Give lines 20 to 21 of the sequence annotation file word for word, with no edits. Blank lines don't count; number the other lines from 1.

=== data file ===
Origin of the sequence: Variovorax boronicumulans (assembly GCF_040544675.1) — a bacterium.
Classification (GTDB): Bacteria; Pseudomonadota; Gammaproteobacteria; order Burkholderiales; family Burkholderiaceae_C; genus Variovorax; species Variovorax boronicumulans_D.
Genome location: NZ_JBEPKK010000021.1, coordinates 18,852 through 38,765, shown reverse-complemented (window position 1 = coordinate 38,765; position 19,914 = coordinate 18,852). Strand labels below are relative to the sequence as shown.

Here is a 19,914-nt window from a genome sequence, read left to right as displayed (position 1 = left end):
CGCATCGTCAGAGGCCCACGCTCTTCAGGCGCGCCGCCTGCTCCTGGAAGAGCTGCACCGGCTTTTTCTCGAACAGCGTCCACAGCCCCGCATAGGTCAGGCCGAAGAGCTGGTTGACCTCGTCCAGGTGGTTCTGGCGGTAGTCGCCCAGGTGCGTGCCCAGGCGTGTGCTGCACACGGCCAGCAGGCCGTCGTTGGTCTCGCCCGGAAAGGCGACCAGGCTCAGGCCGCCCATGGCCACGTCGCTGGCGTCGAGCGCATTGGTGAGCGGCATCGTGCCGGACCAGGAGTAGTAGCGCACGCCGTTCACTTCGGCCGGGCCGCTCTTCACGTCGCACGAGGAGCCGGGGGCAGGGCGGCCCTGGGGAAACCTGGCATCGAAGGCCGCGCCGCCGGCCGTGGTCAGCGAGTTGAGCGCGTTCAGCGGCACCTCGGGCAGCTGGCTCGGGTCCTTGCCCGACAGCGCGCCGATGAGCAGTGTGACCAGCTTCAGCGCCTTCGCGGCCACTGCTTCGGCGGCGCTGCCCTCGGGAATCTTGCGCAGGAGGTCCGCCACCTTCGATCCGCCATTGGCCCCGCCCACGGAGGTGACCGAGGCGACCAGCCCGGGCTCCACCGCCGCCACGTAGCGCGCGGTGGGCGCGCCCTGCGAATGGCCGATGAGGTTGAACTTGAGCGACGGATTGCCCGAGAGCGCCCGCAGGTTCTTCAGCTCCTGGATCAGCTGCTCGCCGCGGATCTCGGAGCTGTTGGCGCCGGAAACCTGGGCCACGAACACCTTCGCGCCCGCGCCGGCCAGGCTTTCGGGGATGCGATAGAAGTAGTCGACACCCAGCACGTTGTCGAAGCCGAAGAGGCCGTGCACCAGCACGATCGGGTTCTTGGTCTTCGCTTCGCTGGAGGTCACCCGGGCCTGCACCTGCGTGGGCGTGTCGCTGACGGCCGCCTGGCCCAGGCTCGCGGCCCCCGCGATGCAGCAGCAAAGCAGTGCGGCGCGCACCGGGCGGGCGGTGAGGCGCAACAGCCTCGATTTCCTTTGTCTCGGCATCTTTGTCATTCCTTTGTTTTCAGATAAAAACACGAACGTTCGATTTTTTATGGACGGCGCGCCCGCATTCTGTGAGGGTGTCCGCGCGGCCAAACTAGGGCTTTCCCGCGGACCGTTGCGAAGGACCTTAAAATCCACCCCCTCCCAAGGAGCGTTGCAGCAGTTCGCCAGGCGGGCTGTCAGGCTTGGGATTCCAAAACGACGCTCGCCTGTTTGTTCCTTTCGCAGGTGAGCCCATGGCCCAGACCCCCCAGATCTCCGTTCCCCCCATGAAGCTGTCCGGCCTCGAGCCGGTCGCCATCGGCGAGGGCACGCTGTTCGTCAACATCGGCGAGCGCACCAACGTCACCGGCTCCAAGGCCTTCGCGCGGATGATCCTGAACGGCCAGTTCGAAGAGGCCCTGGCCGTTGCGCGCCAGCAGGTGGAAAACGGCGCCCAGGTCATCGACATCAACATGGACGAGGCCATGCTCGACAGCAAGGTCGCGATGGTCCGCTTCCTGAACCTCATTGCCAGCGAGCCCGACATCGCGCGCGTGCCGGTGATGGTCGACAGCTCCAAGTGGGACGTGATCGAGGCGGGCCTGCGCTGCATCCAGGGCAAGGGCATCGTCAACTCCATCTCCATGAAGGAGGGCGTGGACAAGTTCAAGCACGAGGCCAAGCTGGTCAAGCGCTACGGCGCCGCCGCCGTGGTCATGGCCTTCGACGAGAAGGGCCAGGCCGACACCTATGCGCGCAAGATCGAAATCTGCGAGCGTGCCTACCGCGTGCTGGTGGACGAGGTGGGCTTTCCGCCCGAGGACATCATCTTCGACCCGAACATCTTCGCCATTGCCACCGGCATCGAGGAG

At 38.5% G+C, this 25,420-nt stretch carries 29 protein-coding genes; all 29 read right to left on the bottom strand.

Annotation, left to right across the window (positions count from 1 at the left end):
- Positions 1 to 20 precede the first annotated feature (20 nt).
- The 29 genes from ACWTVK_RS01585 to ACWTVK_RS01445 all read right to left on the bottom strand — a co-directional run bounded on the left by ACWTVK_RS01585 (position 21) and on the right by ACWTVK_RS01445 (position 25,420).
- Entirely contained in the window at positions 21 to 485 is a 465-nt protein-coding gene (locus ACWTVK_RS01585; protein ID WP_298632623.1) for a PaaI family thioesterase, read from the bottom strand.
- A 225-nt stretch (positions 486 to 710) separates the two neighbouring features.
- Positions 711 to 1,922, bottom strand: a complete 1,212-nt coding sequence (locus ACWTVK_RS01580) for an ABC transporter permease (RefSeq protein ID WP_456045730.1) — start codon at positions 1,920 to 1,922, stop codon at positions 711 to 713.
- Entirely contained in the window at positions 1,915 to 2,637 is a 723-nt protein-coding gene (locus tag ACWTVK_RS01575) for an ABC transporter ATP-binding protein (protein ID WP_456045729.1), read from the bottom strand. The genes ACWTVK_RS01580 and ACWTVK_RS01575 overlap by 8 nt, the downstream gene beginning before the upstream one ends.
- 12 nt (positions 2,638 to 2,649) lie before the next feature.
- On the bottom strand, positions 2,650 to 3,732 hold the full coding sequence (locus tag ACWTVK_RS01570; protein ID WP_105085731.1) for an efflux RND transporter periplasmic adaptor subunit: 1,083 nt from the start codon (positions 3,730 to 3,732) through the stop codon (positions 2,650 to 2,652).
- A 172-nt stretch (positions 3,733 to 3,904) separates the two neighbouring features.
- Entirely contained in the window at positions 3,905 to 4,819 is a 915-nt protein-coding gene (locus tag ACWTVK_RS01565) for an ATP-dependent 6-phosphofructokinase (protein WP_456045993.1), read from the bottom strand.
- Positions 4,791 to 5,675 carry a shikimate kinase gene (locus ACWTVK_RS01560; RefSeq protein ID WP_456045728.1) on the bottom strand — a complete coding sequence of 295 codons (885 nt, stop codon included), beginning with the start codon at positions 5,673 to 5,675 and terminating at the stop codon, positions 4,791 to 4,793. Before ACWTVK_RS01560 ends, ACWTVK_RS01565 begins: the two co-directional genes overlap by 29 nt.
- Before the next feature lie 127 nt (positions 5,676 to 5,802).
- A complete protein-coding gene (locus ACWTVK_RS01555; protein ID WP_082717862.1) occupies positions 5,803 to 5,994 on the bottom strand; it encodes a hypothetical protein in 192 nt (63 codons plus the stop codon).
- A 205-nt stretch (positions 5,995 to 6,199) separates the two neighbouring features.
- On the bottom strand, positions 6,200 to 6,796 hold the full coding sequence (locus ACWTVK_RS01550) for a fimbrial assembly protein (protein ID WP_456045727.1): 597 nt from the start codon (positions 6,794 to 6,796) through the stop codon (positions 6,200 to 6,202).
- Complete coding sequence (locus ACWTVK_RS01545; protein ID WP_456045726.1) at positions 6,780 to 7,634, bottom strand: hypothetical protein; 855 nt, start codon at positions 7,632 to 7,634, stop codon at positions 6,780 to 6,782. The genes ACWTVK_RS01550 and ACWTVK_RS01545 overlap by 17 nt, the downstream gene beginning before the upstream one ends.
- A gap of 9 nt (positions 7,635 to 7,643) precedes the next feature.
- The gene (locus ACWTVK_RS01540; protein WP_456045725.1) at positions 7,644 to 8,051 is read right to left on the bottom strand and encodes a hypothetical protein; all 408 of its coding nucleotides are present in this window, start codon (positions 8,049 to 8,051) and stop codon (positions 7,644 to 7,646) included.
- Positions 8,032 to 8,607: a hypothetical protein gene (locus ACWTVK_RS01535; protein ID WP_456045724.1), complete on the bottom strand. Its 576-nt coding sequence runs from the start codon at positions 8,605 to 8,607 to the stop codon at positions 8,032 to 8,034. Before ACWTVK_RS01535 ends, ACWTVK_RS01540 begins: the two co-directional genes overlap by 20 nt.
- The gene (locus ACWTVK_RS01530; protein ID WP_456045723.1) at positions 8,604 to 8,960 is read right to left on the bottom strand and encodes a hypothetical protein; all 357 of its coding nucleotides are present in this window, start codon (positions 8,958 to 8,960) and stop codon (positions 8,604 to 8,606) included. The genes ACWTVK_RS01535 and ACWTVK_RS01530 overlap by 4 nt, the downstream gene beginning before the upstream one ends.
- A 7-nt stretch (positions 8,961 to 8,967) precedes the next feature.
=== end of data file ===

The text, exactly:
- A complete protein-coding gene (locus ACWTVK_RS01555; protein ID WP_082717862.1) occupies positions 5,803 to 5,994 on the bottom strand; it encodes a hypothetical protein in 192 nt (63 codons plus the stop codon).
- A 205-nt stretch (positions 5,995 to 6,199) separates the two neighbouring features.